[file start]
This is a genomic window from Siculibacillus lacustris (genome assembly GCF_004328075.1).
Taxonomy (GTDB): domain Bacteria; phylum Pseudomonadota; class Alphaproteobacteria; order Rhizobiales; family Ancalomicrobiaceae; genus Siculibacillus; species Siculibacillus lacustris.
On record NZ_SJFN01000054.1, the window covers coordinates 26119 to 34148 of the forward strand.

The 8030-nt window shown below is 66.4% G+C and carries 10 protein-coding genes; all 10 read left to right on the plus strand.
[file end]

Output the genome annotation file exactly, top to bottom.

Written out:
This is a genomic window from Siculibacillus lacustris (genome assembly GCF_004328075.1).
Taxonomy (GTDB): domain Bacteria; phylum Pseudomonadota; class Alphaproteobacteria; order Rhizobiales; family Ancalomicrobiaceae; genus Siculibacillus; species Siculibacillus lacustris.
On record NZ_SJFN01000054.1, the window covers coordinates 26119 to 34148 of the forward strand.

The 8030-nt window shown below is 66.4% G+C and carries 10 protein-coding genes; all 10 read left to right on the plus strand.